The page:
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Why I Despise The Book: The Adventures of Huckleberry Finn

Ella Lipton | September 3, 2022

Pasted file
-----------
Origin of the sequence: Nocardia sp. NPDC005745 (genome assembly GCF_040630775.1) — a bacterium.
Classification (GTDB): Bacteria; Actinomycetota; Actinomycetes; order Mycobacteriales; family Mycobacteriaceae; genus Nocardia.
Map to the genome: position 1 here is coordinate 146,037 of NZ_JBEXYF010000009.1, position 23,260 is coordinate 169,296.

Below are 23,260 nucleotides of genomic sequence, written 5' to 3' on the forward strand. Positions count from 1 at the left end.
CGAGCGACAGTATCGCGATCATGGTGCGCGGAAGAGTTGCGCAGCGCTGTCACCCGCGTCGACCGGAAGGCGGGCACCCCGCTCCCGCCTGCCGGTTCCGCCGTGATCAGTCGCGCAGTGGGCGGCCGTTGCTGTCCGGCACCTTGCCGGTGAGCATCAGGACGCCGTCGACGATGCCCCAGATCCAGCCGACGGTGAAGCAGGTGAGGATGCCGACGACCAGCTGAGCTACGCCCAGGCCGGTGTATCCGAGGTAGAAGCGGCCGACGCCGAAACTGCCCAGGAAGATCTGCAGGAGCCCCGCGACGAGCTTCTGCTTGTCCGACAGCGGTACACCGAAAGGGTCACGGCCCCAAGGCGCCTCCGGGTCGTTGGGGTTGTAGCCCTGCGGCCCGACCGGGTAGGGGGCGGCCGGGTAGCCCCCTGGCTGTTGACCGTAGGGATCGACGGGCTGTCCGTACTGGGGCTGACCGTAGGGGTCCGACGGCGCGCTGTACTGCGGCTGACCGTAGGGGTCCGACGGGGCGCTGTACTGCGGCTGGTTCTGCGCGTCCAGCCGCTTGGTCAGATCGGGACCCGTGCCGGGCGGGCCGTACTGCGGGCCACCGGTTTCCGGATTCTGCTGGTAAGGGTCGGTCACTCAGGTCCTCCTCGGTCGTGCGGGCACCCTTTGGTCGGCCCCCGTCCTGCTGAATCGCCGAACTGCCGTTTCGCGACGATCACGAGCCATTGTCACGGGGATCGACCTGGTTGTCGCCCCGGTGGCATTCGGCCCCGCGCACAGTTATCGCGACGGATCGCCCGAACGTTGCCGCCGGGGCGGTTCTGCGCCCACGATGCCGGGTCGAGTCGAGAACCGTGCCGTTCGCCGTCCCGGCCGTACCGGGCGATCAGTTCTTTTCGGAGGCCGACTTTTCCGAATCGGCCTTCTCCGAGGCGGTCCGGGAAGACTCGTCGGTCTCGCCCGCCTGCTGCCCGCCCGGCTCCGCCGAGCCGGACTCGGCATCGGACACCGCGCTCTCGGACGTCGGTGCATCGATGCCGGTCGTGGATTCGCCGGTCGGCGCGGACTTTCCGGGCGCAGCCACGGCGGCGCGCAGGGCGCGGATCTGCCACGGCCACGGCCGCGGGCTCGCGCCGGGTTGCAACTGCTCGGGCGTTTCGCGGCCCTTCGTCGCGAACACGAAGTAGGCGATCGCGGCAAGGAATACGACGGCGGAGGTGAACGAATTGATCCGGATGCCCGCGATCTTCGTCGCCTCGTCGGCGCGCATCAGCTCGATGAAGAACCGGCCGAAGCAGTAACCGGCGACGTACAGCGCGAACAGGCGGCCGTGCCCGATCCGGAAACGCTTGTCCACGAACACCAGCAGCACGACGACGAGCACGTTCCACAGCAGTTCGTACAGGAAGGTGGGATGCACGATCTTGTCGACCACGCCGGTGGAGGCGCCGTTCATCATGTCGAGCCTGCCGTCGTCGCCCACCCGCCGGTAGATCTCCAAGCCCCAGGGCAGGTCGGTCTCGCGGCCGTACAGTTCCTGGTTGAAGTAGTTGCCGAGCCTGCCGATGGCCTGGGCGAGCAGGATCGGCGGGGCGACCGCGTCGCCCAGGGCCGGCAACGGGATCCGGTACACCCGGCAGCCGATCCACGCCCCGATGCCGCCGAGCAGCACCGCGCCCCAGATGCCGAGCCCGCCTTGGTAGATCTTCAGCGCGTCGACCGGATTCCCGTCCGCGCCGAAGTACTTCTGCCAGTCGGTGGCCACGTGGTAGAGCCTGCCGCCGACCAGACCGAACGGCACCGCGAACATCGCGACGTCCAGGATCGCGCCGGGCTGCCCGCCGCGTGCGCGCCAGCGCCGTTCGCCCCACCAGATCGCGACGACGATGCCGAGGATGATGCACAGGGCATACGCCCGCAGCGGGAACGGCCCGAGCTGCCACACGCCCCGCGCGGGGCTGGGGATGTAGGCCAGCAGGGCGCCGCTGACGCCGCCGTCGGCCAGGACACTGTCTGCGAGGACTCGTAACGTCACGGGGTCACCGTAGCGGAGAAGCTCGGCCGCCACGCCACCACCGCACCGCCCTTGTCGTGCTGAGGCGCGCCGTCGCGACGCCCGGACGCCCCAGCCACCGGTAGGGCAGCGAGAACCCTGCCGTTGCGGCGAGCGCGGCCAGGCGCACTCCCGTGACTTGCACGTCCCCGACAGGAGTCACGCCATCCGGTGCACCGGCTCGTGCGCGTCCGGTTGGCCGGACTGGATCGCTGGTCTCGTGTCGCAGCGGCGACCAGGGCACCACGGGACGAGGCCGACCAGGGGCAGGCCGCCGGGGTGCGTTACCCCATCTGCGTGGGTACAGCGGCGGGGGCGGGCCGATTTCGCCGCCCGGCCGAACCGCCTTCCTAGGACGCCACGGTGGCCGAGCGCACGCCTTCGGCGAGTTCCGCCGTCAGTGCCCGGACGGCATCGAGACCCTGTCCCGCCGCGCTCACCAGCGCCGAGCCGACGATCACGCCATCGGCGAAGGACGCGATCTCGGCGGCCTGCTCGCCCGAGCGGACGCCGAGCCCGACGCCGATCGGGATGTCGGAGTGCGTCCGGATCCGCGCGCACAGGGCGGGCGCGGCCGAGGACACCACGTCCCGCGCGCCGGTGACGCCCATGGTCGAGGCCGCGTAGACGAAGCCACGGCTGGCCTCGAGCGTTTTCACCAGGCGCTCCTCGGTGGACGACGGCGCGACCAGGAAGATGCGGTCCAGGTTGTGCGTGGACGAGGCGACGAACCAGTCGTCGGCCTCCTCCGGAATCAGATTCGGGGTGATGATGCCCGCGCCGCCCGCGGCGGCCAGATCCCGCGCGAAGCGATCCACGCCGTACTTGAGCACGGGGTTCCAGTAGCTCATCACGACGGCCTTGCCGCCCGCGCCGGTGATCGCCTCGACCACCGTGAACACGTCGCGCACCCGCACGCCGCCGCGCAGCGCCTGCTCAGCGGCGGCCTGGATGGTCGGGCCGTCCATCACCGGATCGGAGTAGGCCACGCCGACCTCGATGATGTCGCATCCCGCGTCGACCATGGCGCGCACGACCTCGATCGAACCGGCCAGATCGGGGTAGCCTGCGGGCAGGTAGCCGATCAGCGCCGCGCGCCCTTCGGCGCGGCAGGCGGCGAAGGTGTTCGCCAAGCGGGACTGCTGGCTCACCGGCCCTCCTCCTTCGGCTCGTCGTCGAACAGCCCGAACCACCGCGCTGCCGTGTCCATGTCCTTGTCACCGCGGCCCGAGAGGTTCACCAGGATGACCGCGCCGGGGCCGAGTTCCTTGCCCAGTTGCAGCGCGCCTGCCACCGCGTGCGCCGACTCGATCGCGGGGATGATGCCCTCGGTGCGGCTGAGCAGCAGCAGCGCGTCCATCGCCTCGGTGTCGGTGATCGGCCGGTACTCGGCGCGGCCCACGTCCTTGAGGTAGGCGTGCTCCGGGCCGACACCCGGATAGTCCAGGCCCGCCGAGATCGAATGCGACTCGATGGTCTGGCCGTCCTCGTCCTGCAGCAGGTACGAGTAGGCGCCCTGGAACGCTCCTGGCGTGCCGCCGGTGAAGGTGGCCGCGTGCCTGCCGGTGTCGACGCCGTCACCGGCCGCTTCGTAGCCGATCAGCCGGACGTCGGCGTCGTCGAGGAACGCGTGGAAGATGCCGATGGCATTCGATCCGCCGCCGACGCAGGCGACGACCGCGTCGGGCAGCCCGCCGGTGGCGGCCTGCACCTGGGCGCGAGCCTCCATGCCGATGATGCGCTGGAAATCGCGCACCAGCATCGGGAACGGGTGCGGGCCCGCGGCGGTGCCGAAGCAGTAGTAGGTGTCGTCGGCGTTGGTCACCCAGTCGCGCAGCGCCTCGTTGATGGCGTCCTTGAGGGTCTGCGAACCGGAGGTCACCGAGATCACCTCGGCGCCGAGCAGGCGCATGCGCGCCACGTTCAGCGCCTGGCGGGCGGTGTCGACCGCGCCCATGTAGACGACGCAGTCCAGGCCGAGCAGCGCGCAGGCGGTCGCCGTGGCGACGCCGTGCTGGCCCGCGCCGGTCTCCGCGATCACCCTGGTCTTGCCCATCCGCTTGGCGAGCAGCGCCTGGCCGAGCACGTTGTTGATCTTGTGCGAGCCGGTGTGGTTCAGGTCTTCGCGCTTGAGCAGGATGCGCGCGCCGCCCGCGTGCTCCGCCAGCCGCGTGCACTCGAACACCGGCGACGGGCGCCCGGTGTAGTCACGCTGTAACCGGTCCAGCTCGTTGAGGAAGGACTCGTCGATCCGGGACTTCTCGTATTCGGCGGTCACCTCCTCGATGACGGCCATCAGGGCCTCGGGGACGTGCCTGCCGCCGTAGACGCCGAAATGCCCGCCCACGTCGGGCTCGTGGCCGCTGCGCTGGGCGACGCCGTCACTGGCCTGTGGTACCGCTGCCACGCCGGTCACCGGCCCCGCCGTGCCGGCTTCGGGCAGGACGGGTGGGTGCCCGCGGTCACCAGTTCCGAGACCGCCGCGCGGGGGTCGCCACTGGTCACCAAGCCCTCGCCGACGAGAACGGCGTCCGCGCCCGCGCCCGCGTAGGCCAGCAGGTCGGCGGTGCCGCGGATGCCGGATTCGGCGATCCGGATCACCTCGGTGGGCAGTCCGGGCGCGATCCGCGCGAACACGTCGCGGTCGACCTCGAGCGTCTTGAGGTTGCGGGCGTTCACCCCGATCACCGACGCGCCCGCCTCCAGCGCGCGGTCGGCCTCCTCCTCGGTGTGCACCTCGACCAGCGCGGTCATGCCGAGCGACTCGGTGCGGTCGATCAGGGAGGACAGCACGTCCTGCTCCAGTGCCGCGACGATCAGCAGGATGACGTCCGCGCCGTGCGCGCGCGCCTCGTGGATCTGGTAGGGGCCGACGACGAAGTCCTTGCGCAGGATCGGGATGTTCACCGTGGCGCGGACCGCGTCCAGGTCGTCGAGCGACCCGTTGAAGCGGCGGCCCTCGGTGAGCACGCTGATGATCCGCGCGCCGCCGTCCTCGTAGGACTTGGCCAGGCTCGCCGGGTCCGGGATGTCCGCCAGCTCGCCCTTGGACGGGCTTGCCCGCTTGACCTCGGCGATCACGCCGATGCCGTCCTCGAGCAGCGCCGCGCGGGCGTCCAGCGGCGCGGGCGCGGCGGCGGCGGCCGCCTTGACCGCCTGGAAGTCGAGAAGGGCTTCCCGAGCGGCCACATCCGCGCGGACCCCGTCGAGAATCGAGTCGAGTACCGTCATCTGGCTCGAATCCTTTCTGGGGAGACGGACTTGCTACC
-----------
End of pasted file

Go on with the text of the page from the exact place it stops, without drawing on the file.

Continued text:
The book “The Adventures of Huckleberry Finn'' was a complete disappointment to me. I would not recommend this book to anyone. I had high hopes for the book as it is a “timeless classic loved by many,” but in my opinion, this book does not deserve that title. Although it is important to see into the lives of people that lived during this time, it was not amusing or enjoyable. Just by the way the author wrote the book you could see the way he perceived women and black people. Twain states that the book is a satirical exposé of slavery, but even so it was still horrible.With context you understand that Twain is indeed against racism, but without that context you just see it as it is: a book written by a misogynistic racist. We can still learn about this time without having to read this horrible book. The only way in which I relate to this book is by seeing the lengths in which strangers will go to help one another. In the book, countless strangers Huck came across helped him on his adventure whether it be giving him directions or taking him in as their own son, as the Grangerfords did. This book reminded me of “Le Petit Prince,” a book I read in French class. Although extremely different, in some respects, Huckleberry Finn reminded me of this book because, at times, it was difficult for me to understand or interpret what the author was trying to say because of the way the book was written. Now, Le Petit Prince is, of course, in French, which made it difficult to read, but, most times when Mark Twain has a black person speaking in the book or someone uneducated, he wrote their speech in broken English, which in turn, made it difficult to read. Twain also used old references and phrases that are not commonly used in the twenty-first century which can be confusing. Most times, I had to read the sentence, paragraph, sometimes page, multiple times to truly understand what was going on, what the author was referring to, or what the true meaning behind the text was. The n-word that was used many times in this book provoked a significant response from me, especially with everything that has come to my attention in the past couple years; for example, Black Lives Matter and the numerous killings of innocent black people around the globe due to many reasons, but mostly, racism and ignorance. It truly distrubed me how many times this word was used in this book. The publisher could have also kept the word in the book with a disclaimer and history behind the word and why it isn’t politically correct for non-black people to say, even in an educational situation. In an analytical sense, the most thematically significant and powerful part of the text was towards the end of the book. After everything Jim and Huck have been through together on their adventure, Huck still significantly understands the importance of helping Jim escape to freedom and aims to help him in any way he possibly can. At the very end of the book, not just Huck, but Tom and his family, many of the farmers in the town, and Jim’s former owner, all agreed that Tom should be set free. Although they don’t believe in the abolition of slavery yet, it is a step in the right direction as a very white town in the south is actually paying attention, acknowledging, and rewarding the heroic acts of Jim as a black man in this time which makes this part of the book so significant and powerful as they could have ignored Jim’s valiant acts and kept him in slavery, or worse, killed him for escaping. 




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